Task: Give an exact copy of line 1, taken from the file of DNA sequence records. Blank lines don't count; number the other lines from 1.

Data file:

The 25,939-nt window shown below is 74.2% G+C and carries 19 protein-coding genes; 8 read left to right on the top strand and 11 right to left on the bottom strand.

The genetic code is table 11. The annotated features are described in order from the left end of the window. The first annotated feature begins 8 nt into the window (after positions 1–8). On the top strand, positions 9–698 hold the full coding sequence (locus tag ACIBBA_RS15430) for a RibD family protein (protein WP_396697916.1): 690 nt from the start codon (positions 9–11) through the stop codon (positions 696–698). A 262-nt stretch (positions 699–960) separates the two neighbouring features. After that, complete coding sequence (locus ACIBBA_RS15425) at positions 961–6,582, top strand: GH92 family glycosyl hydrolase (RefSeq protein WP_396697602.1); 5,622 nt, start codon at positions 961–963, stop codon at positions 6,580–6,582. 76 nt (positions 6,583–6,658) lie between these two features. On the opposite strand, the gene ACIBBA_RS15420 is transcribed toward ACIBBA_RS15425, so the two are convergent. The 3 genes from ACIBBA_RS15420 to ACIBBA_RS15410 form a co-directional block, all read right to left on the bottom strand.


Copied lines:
The 25,939-nt window shown below is 74.2% G+C and carries 19 protein-coding genes; 8 read left to right on the top strand and 11 right to left on the bottom strand.